We can only hope that our American friends enjoy their national holiday weekend. Let them wave their flags, enjoy their picnics and show their love of country, because they need a holiday.
It is disturbing these days for the country's friends to watch the Great Republic's politics, to wonder about its economy, to tremble at its deficits, and to shake their heads at its Supreme Court that has struck down corporate contribution limits in politics and reaffirmed the right to bear arms, to the intense joy of the gun lobby.
The United States gave itself the most gifted President in several generations, handed his party a majority in both houses of Congress, only to watch his presidency be swamped by the doleful legacy of the Bush years, a worldwide recession and its parlous aftermath, and a ferocious Republican opposition bent on a search-and-destroy mission of his presidency.
To make matters worse, the war in Afghanistan, into which President Barack Obama has poured thousands of additional soldiers and billions of borrowed dollars, is going poorly. As The Economist belatedly recognized this week, "America and its allies are losing in Afghanistan."
The U.S. commander there, Stanley McChrystal, was sacked for impolitic remarks about various high officials in the Obama administration, a dismissal even the choleric Republicans did not criticize.
His replacement, David Petraeus, somehow has to salvage something from the Afghan mess, at a time when Americans are growing increasingly weary of that war, now into its ninth year.
The very best that Americans (and allies) might hope for is to inflict sufficient damage on the Taliban in the next year that some insurgents might be inclined to negotiate inclusion in an Afghan government. To say that this is a long shot understates the odds.
The Pakistanis are already assuming an American departure and defeat, and are therefore looking to strengthen ties with the insurgents and the Afghan government of Hamid Karzai, so that they, and not the Indians, will have a more important influence on the government in Kabul.
The U.S., far away, burdened with debt, its public having turned against the war, has already imposed a deadline for beginning some kind of withdrawal next year. Time is therefore running against the Americans, as are its allies, some of whom want out next year, including Canada, the Netherlands and Poland.
What to do about Afghanistan will be the subject of intensive debate at year's end, after the mid-term elections, the prospects for which colour everything in political Washington.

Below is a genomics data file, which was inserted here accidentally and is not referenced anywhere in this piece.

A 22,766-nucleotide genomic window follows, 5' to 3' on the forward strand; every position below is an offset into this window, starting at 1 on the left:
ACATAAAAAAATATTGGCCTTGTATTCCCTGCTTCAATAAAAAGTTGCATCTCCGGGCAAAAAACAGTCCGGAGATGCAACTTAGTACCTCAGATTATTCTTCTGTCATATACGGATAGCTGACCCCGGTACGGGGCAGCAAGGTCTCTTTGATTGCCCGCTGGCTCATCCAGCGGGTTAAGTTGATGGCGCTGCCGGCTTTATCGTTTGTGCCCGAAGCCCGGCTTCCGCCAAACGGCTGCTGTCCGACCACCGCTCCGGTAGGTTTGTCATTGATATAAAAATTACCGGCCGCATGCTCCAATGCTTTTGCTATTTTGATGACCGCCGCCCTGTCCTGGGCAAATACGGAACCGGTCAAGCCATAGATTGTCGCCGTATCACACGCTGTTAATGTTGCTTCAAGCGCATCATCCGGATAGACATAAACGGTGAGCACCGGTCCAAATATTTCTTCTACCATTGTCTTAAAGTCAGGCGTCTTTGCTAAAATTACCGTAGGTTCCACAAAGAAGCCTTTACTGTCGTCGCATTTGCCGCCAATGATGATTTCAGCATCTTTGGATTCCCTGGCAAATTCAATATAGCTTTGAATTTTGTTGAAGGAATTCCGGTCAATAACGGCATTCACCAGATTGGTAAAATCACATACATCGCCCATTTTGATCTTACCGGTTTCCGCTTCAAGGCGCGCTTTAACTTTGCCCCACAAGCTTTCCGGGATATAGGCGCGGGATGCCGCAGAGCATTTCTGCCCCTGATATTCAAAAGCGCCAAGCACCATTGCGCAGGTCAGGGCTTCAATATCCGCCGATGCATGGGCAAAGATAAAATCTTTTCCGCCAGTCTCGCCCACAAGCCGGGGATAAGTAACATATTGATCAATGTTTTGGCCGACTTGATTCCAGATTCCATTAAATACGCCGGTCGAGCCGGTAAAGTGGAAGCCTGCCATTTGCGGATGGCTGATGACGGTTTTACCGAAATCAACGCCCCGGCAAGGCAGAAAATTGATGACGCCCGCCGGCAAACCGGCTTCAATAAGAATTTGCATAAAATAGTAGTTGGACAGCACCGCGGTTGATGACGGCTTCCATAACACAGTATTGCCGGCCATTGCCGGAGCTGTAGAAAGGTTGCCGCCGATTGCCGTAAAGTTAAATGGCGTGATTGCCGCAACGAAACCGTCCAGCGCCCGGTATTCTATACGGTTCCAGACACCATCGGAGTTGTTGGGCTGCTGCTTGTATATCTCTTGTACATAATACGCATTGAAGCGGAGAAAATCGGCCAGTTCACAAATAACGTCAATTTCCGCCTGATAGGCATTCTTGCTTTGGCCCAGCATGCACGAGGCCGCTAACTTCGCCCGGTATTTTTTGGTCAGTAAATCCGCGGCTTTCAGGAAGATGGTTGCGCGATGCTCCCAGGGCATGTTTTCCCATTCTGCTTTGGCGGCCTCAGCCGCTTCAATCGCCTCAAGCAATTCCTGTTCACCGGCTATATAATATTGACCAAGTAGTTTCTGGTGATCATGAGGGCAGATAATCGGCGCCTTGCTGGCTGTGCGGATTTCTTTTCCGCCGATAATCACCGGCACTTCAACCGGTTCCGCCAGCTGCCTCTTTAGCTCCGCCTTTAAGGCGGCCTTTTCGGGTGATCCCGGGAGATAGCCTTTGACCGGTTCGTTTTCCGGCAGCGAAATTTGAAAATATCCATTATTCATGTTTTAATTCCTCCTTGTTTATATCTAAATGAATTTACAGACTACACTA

It had been hoped, for example, by those who want action on climate change that the U.S. Senate might produce an energy and environment bill that the President could sign. Nothing seems likely now, given the stout opposition of the Republicans to any serious measures, including a cap-and-trade system. Democrats, too, are divided, with legislators from the coal- and oil-producing states protecting their industries. One of these Democrats just died, Senator Robert Byrd, a pork-barreler par excellence from West Virginia, who used to oppose action against acid rain.
In this, as in much else, what happens or does not in the U.S. directly affects Canada. The Harper government has said it will follow any U.S. measures against greenhouse gas emissions. But if the U.S. Congress is unable to decide anything, what does the Canadian government do? Given the Harper government's lassitude toward climate change action, this result might suit the Conservatives, if not the country.
The immense borrowing requirements of the U.S. - requirements that stretch over the horizon - are the single most destabilizing, or at least worrisome, of all the factors at play in the world's economy. And no country is more exposed to the ups and downs of the U.S. economy than Canada.
Those U.S. borrowing requirements are daily sapping the influence of the U.S. worldwide, and heightening all the international uncertainties about deflation/inflation, high unemployment, sluggish growth, the volatility of the U.S. dollar.
Last weekend, Mr. Obama lent his name to a G20 declaration calling for halving deficits by 2013-14, a statement easy for him to make, but impossible for him to fulfill without congressional approval.
In the House and Senate, no appetite exists for doing more than nibbling at the edges of the deficit/debt problem, certainly not before the mid-term elections and very likely not thereafter. Without taking aim at the defence budget and considering higher taxes, all debate about the deficit/debt is an illusion wrapped in rhetoric.
At the state level, governments constitutionally required to balance budgets are slashing everywhere: welfare, universities, health, children's programs.
Corporate profits and industrial production are recovering in the U.S. That's the good news. The discouraging news is that consumers remain hesitant, unemployment is high, the housing market remains awful, and the country's fiscal situation is appalling.
Happy Fourth of July to them. They need it.Report Typo/Error
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